The other day I did a consult with a client to select paint colors for her open living room / dining room / kitchen. The home had been a builder spec home in a new development, and the client had re-painted when they moved in but felt the color, which was a very cool blue gray, wasn’t quite right.
Her instincts were right, and I could definitely see how she’d had trouble selecting the right paint color. The builder had used a pretty stone on the fireplace with warm gray undertones, tan carpeting, medium dark wood floors (not too red, which was good), espresso colored cabinets, and then granite countertops that were mostly gold with flecks of burgundy. The fixed finishes were all over the place, and the gray they’d picked was too cool to coordinate with any of them.
I brought my Sherwin-Williams and Benjamin Moore paint decks along with loose swatches of some of my favorite colors. I also brought drafting tape and a piece of white foam core. I like to tape the loose swatches to the foam core and then move the foam core around the room. Plus, the white of the foam keeps the existing wall color from distorting the color of the swatches.
We eventually settled on three options for the living area that were all warm grays and then three options for blue greens in the kitchen and dining area. We discussed painting the cabinets ivory to better coordinate with the cottage style the client prefers.
These are my go-to warm gray paint colors and my starting point in just about any room where I know I’m not doing a color or a beige.
Sherwin Williams Agreeable Gray SW 2029
Agreeable Gray by Sherwin Williams is definitely one of my top favorite colors for walls. It’s a warm stony color right in between true gray and beige. The undertone of the color leans more towards yellow-orange than toward green.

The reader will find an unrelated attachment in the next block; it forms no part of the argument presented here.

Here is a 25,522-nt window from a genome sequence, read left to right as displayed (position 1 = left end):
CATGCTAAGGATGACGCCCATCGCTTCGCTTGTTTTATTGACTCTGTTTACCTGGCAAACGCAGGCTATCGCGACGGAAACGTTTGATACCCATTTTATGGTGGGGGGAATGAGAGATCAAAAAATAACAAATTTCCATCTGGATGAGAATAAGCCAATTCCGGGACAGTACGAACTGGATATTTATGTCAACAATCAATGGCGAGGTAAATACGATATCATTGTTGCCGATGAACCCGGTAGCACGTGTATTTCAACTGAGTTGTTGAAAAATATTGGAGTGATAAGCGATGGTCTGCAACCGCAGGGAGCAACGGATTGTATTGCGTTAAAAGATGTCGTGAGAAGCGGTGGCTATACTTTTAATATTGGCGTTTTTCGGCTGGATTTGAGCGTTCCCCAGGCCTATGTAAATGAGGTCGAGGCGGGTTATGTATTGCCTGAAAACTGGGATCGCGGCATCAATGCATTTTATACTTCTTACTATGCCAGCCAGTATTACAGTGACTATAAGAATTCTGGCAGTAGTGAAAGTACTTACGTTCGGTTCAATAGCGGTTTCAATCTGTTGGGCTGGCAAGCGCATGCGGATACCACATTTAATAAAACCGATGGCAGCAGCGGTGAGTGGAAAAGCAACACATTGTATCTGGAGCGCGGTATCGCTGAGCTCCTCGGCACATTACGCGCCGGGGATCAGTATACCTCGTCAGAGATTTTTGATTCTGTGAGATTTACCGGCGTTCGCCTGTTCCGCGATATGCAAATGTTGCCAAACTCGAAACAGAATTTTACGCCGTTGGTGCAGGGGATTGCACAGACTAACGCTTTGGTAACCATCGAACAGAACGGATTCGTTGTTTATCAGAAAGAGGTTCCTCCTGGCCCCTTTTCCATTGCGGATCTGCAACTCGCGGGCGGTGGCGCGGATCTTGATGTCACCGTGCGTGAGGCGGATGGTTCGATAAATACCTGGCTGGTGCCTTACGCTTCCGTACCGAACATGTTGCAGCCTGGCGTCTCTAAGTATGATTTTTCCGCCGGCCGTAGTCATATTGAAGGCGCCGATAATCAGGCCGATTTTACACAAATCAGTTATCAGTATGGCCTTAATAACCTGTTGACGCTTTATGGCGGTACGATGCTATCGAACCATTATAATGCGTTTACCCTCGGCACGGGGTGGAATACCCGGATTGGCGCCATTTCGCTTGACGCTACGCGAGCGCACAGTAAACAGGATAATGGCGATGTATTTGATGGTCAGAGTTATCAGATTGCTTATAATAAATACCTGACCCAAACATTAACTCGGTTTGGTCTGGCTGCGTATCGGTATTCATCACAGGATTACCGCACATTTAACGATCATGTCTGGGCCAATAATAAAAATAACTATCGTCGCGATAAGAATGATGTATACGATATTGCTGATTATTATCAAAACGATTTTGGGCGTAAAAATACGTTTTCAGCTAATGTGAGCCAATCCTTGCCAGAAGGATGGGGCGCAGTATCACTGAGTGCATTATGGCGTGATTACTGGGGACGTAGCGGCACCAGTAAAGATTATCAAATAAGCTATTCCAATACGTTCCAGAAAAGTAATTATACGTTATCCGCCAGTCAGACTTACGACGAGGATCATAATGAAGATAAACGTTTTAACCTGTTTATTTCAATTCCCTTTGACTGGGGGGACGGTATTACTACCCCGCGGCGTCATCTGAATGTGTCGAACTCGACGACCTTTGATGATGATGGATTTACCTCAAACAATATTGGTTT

Domiteaux + Baggett Architects, PLLC, Dallas
Julea Reinventing Space, Palos Park
Benjamin Moore Revere Pewter HC-172
I know that everyone (on Pinterest) is loving Revere Pewter these days and with good reason. This is my top contender for my client’s living room because it paired nicely with the stone in her fireplace. It’s got a little more pigment in it than the Sherwin-Williams light grays (second swatch down on the strip) and has a more yellow-green undertone.
Scavullo Design Interiors, San Francisco
Lucy McLintic, San Francisco
Sherwin Williams Worldly Gray SW 7043
Worldly Gray is cooler than Agreeable Gray with more green in the undertone. It’s a beautiful color that looks lovely with natural wood.
Unique Spaces, Ottawa
Boyer Building Corporation, Minnetonka
Benjamin Moore Edgecomb Gray HC-173
Edgecomb Gray is right below Revere Pewter in the Benjamin Moore paint deck, but Edgecomb Gray has more yellow in it than Revere Pewter and less pigment. It’s a wonderful alternative to beige and much more versatile.
Cardea Building Co., San Francisco
Divine Custom Homes, Hudson
Sherwin Williams Useful Gray SW 7050
Useful Gray has a yellow-green undertone to it and also looks great with natural wood. It’s light and fresh feeling.
Scovell Wolfe & Associates, Inc, Kansas City
Sarah Stacey Interior Design, Austin
Benjamin Moore Stingray 1529
Stingray also has a yellow-green undertone. It’s another beautiful versatile gray that’s neither too warm (beige) or too cool.
Matarozzi Pelsinger Builders, San Francisco
Kelly Mcguill Home, Walpole
Sherwin Williams Sedate Gray SW 6169
Sedate Gray is probably my all time favorite gray. It’s definitely a green undertone, but it’s still warm. It doesn’t tend to look sagey, and it works well with all colors of natural wood. I have used most of the colors from the same paint strip and find that they are somewhat changeable with the light, looking cooler or warmer depending on the time of day. It also looks really beautiful with marble.
CM Glover, New York
T.R. Builder, Inc., New Port News
All of these grays work really well for rooms with lighter hardwood floors and for rooms with wood trim. If you prefer darker colored walls or just a little more pigment than these light grays, you can always use the third swatch down on the Sherwin-Williams paint strip or the fourth or fifth swatch on the Benjamin Moore strip (for the non HC colors). I like to use the lightest color on the strip for the ceiling instead of stark white.